Welcome ...

Paul Grobstein's picture

Looking forward to seeing what we can make this semester of the subject of emergence. Remember this is a place for informal conversation rather than finished thoughts, a place to leave ideas and questions of yours that others might find useful and to find ideas and questions from others that might be useful to you. I'll post a topic each week, like this one, for you to respond to, but you're free to write about anything that has occurred to you during the week (as many times as you like), and to respond to other people's responses as well. To get started (if you need something), what do you think emergence is, and why are you interested in it?

rob's picture

applying emergence theory to mass protest

I've been thinking about Emegernce as a logical model to explain a variety of phenomena including incidents in everyday life. One example occurred to me on Saturday when I went down to DC with a group of other Haverford students to attend a large protest on the National Mall. Seeing this crowd of tens of thousands of activists swarm and cluster around the large open space led me to wonder what logical systems could be generated to explain the behavior of such a crowd. Several things occurred to me :

1. The Environment: The organization, United for Peace and Justice, that organized the protest worked with the cops to lay out the physical geography of the space. Barricades were constructed along the sides to keep the crowd contained to the Mall, and a large bandstand was constructed from which the speakers could preach. In addition, UFPJ distributed maps that showed where different blocs (such as the student bloc, the labor bloc, the Latino bloc etc.) were supposed to gather, but many people chose to disregard these maps and move through the space at their own speed. Essentially, UFPJ set the confines of the space and made a limited attempt at designing the meta-level of arrangement but did little to lead actual individuals through the space. As a result, the form remained fluid and evolving throughout the day.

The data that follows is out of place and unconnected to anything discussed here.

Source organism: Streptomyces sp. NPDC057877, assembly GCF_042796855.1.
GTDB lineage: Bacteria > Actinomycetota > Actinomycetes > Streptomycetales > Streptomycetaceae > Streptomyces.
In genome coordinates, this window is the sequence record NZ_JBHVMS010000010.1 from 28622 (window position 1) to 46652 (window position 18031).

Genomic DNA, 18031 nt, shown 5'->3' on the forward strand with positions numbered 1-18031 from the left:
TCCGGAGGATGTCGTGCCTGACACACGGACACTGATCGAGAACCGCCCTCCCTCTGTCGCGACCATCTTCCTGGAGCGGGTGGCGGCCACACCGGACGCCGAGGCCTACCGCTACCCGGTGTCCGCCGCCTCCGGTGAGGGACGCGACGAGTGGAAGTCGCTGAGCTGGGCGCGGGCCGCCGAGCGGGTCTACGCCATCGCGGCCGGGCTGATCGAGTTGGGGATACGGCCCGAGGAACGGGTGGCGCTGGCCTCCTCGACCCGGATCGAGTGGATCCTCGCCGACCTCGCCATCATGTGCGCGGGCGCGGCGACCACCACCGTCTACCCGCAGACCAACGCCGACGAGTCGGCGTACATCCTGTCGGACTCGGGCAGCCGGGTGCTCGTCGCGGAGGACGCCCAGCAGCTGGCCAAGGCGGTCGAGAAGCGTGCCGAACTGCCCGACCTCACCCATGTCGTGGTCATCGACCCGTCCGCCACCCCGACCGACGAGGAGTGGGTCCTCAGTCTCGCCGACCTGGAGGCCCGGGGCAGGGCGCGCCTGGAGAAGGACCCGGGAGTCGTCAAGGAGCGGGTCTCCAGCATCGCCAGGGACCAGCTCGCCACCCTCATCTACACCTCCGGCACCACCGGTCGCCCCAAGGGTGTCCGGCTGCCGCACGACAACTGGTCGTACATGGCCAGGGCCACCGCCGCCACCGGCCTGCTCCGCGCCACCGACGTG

2. Rules and Conditions: One way of explaining different people's behavior is to say that different individuals had different rule sets governing their movement through the space and different conditions defining their situations. Slight differences in either rules or conditions could lead to different behaviors.

for example: people who like pretzels might have the rule:

if (you pass a pretzel stand AND you're hungry) -> then: buy a pretzel

This rule depends on the conditions of being at a pretzel stand and being hungry. Two people could share this rule and be at a pretzel stand, but if only one meets the condition of being hungry, then only one will buy a pretzel and the other will continue moving around the rally. On the other hand, if somebody didn't like pretzels, they wouldn't have this rule, so they could meet the conditions of being at a pretzel stand and being hungry but wouldn't buy a pretzel.

3. Randomness: I'm inclined to say the system was not deterministic and that had the same people been there on the same day in the same weather, the crowd still might have moved in a slightly different way. There are several ways to explain this in terms of rules and conditions, including: